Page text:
Social Enterprise Summit Academic Forum: What is Next in Social Enterprise?
A Conference Report
Professor Richard Hazenberg,
Institute for Social Innovation and Impact, University of Northampton, UK
Yanto Chandra, Associate Professor, Department of Applied Social Sciences, Hong Kong Polytechnic University
Tristan Ace, Global Partnerships Lead Social Enterprise, British Council
The Social Enterprise Summit (SES) was founded by the Hong Kong Policy Research Foundation in 2008, with the specific aim of promoting social entrepreneurship and social innovation as key drivers of positive social change in society. Management of the conference was transferred in 2014 to the Hong Kong Social Entrepreneurship Forum. Now in its 11th year, the 2018 Summit, held on 22nd – 24th November 2018, saw an interactive Academic Forum held on Day 3, that sought to explore key issues facing social entrepreneurship research both currently and moving forwards. This forum, involving key scholars from the UK, US, Australia, China and Hong Kong, took the form of panel discussions, interactive Q&A sessions with the audience, alongside more traditional conference presentations. The panel discussions pitted the scholars into an adversarial (albeit collegiate) debate that explored whether social entrepreneurship was the solution to global social problems (or not), with the audience being asked to vote with their feet by moving from one side of the room to the other depending upon which side of the argument they agree with. The aim of the Academic Forum was to therefore explore the key issues facing social entrepreneurship from a research perspective, but also to then apply these to a practice and policy setting.
This report forms part of a wider research project titled the ‘Building Research Innovation for Community Knowledge and Sustainability’ (BRICKS) project in Hong Kong. The project provides an innovative and impactful approach to supporting the higher education sector in Hong Kong, by supporting students, teachers and early-career researchers to develop the skills that they need to be socially innovative leaders, and to co-create social innovation cultures within the sector.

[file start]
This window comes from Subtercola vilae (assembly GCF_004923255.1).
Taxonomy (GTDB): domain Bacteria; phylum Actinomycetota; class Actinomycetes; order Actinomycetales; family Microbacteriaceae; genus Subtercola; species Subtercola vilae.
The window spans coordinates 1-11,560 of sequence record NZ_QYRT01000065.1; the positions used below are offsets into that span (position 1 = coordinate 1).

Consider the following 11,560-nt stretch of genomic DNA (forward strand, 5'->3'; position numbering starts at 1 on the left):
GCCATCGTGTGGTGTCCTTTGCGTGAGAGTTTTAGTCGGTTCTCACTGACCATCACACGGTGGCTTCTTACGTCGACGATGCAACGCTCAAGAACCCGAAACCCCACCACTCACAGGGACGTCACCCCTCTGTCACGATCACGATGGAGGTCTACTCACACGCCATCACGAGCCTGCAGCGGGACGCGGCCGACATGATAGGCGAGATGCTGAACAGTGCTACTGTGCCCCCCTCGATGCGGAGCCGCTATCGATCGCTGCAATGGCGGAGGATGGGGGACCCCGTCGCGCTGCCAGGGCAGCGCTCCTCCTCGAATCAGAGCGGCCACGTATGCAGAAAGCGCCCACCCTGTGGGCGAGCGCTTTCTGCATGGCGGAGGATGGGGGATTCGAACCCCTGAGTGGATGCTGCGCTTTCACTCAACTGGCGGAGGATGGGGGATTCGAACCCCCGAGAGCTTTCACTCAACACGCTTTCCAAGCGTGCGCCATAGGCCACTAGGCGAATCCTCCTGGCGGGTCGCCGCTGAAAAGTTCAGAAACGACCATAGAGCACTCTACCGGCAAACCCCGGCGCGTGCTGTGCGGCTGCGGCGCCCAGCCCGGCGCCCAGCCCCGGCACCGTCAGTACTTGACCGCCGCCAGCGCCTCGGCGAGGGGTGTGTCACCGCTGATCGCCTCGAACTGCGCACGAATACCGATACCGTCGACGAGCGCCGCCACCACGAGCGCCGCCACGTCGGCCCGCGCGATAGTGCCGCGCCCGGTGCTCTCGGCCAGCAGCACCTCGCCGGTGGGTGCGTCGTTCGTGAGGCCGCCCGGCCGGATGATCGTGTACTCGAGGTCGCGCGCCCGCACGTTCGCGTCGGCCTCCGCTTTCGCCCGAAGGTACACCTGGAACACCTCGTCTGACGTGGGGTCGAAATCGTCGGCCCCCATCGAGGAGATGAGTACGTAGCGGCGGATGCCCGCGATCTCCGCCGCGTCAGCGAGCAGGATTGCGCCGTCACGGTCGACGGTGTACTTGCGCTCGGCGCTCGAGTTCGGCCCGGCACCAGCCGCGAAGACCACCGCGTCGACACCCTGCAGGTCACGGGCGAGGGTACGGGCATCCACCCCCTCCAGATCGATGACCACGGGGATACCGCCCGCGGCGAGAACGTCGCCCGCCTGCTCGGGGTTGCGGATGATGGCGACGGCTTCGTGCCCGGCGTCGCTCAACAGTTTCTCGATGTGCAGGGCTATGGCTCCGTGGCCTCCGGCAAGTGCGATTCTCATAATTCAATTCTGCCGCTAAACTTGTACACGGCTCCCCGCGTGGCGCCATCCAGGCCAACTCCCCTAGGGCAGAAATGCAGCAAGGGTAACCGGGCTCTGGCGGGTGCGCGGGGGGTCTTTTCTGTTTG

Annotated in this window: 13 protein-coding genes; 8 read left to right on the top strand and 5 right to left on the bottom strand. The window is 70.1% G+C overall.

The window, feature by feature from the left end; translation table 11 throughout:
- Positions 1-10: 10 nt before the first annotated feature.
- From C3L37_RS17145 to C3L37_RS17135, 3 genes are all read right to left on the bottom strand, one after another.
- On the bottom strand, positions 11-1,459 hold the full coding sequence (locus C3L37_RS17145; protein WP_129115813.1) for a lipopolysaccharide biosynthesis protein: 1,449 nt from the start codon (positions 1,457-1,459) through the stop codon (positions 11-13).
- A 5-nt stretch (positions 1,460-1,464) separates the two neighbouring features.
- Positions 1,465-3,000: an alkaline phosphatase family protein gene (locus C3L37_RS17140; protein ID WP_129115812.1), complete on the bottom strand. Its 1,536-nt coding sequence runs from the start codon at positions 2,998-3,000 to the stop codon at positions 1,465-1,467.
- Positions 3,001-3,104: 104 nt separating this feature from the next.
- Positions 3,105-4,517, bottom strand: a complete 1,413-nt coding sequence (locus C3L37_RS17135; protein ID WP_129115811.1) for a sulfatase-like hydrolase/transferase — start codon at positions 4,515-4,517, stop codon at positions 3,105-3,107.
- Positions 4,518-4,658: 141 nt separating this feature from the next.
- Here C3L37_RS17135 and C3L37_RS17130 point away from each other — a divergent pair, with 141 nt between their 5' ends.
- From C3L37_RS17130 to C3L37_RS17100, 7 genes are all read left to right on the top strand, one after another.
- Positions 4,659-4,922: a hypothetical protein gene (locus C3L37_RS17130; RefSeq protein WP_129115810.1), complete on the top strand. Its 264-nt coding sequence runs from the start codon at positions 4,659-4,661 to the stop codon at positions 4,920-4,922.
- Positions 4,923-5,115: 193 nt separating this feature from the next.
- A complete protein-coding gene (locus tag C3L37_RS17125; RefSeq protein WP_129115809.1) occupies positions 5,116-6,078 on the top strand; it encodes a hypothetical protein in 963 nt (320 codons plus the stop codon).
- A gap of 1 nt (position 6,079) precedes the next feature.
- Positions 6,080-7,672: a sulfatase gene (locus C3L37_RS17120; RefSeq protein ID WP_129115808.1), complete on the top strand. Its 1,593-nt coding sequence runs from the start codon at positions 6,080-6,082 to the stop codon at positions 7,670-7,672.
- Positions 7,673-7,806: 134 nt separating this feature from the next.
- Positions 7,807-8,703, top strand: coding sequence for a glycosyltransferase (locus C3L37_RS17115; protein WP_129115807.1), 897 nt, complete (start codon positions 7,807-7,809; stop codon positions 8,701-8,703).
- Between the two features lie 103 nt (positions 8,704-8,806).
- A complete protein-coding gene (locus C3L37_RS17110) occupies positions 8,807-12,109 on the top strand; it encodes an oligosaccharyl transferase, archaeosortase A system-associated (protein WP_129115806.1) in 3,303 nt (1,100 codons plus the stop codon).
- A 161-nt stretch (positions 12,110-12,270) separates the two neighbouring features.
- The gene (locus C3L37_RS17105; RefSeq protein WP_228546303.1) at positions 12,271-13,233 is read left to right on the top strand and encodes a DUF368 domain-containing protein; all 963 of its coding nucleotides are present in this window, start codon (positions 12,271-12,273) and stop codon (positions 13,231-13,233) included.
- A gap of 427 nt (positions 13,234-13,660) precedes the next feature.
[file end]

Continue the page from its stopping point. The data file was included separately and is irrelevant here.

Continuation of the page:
The report has been developed through analysis of the SES Academic Forum video that captured the event, as well as analysis of the written materials submitted to the conference (PowerPoint presentations) from the presenters. In addition, a literature review of social entrepreneurship research has been conducted involving academic journal papers, conference papers, books and grey literature (i.e. policy documents) where relevant. This analysis has been triangulated to identify five key themes, namely: Definitions and Hybridity; Globalisation and Ecosystems; Institutions and Policy; Partnerships and Collaborations; and Social Impact Measurement. These will be discussed in turn through this report in relation to understanding where social entrepreneurship research needs to progress in each area moving forwards. The report also includes a section where prominent journals in the field are detailed, including their impact factors and H-Indexes, so as to provide some guidance to researchers looking to engage with the academic literature. The findings from the paper clearly demonstrate the richness of the research field surrounding social entrepreneurship, but also point to the need for greater clarity around concepts, deeper collaboration in research (both multi-stakeholder and interdisciplinary), and policy/institutional frameworks to support social entrepreneurship.
Full report (this content is currently available in English only)